Following Cairo University’s President Gasser Nassar’s decision to ban women wearing niqab from teaching, 77 female faculty members prepared to file a lawsuit against the university’s administration.

According to Egyptian Streets, Ahmed Mahran, Head of the Cairo Centre for Political and Legal Studies, was asked to file a lawsuit against Nassar following his decision to ban women wearing niqab from teaching. He added that there were women involved in the lawsuit who weren’t veiled, yet were participating ‘in solidarity’ with those affected.

The procedure to file the case started on Saturday, added Mahran to Aswat Masrya. No new information concerning the case has been officially released since then.

According to Al-Araby news, Nassar justified his ban for the niqab as more effective to ‘communication within the classroom.’ Nassar believes that the niqab hinders communication between faculty members and students, and considers it especially problematic in language courses – he attributes low grades to the niqab.

‘We’re not banning the niqab, we’re just regulating it,’ Nassar said to the Associated Press on Friday when asked about the ban.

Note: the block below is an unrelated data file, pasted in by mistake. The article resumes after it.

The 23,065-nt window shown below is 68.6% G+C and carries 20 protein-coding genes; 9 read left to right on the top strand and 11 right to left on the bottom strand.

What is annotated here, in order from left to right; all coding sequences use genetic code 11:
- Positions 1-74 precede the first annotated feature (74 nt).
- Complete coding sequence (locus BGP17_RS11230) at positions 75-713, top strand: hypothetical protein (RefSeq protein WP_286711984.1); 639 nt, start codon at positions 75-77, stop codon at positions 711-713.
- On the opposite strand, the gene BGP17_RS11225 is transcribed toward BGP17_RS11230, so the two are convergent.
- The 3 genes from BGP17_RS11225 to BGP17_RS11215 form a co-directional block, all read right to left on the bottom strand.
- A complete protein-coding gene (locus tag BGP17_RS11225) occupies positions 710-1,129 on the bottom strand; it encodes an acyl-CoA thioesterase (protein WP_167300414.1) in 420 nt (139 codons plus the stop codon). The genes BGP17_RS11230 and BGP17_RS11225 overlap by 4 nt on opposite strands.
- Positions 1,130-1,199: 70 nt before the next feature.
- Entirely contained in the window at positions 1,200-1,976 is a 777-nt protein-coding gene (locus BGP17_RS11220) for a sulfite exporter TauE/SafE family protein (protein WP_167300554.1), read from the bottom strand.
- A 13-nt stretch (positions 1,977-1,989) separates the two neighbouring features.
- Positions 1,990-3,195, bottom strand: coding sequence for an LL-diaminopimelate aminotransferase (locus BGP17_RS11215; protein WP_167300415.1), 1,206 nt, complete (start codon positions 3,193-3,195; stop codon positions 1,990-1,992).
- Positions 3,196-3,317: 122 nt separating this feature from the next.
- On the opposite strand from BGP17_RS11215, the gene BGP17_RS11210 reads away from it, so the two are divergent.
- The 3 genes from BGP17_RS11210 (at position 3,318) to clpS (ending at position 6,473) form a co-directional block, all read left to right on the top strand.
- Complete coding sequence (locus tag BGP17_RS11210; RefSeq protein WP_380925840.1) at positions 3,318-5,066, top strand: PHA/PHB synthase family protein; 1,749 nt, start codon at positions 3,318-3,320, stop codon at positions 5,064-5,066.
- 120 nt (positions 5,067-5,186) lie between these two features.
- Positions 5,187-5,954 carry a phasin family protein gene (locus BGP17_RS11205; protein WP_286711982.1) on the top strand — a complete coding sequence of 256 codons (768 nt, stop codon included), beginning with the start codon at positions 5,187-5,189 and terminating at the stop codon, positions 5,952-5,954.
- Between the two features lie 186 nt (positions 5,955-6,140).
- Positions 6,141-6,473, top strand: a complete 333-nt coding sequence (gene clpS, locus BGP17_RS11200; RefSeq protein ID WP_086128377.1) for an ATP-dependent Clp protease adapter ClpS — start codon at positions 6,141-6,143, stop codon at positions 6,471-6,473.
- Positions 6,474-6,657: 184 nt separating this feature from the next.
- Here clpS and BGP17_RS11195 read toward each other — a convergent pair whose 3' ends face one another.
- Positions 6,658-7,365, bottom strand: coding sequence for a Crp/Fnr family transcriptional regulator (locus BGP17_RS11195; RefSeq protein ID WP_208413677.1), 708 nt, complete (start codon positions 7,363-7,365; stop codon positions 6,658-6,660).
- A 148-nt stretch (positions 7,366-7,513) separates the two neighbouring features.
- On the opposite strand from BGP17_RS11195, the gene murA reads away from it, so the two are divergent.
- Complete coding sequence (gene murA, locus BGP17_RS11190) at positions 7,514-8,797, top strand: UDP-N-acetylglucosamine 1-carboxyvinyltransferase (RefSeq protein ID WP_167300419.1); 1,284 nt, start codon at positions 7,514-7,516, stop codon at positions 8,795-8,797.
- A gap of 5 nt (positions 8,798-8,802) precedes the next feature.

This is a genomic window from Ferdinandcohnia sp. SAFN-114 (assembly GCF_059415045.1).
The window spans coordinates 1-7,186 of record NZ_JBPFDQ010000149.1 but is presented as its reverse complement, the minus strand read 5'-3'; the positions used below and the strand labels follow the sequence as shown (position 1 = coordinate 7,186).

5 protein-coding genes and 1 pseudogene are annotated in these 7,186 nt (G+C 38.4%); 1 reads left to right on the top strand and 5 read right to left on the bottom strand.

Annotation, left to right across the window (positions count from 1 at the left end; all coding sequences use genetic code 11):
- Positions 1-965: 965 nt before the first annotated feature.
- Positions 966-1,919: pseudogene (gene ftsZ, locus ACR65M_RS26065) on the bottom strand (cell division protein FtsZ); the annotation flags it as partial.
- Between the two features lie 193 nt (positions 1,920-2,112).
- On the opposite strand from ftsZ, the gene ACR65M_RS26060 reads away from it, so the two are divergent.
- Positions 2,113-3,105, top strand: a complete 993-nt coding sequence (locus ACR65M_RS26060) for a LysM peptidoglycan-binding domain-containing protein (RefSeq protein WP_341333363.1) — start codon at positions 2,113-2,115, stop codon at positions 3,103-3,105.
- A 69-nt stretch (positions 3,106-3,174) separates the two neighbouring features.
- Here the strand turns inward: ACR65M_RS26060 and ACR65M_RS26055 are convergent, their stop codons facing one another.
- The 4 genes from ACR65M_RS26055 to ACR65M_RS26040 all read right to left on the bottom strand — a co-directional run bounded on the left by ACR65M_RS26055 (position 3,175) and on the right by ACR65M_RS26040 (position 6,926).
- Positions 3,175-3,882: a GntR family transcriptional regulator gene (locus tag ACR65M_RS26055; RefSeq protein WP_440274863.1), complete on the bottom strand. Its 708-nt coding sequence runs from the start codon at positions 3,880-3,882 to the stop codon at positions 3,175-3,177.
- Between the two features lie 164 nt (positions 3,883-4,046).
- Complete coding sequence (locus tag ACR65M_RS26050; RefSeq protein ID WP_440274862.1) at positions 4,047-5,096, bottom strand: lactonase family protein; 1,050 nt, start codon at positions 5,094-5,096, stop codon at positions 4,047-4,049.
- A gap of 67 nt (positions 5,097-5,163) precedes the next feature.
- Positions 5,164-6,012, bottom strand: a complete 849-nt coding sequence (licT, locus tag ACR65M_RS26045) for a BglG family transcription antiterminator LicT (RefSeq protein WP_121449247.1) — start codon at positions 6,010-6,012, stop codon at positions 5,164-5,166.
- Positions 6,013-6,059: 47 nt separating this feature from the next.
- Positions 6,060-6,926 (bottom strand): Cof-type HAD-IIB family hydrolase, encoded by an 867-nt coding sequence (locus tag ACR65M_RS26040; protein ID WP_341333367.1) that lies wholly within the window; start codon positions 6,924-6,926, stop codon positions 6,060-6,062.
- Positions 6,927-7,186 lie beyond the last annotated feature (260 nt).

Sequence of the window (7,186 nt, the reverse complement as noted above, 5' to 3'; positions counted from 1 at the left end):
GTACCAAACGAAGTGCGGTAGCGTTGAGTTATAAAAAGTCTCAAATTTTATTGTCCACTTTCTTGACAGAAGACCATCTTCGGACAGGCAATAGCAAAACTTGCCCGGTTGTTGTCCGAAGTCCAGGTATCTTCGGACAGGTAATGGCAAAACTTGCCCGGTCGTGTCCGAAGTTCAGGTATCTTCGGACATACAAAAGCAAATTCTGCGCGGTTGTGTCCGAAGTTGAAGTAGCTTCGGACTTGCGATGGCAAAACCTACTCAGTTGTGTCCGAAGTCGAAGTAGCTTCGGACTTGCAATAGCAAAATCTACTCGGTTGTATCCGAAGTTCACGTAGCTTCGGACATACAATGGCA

He further argued that his ban is based on Law 49 of 1972 and Decree 809 of 1975 – which gives him the right to execute regulatory by-laws, adding that he shared his proposal with deans of the university’s facilities for approval. In addition, he said that he had the support of the Grand Mufti, according to Al-Araby. 

This seems to be a case of history repeating itself – this isn’t the first time that a Cairo University president has imposed a ban on the niqab and been sued for it.

According to Ahram Online, Hossam Kamel, former President of Cairo University, was sentenced to three months imprisonment in absentia, an EGP 200,000 fine, and was ordered to step down from his position in 2010. The sentence was put into effect after Kamel banned faculty members from wearing the niqab, got sued, and refused to apply the Administrative Court’s decision to allow women wearing a niqab to teach at the university. 

Information gathered from: Egyptian Streets, Al-Araby, Aswat Masrya, and University World News.

Featured photo credits: Islamization Watch Blog.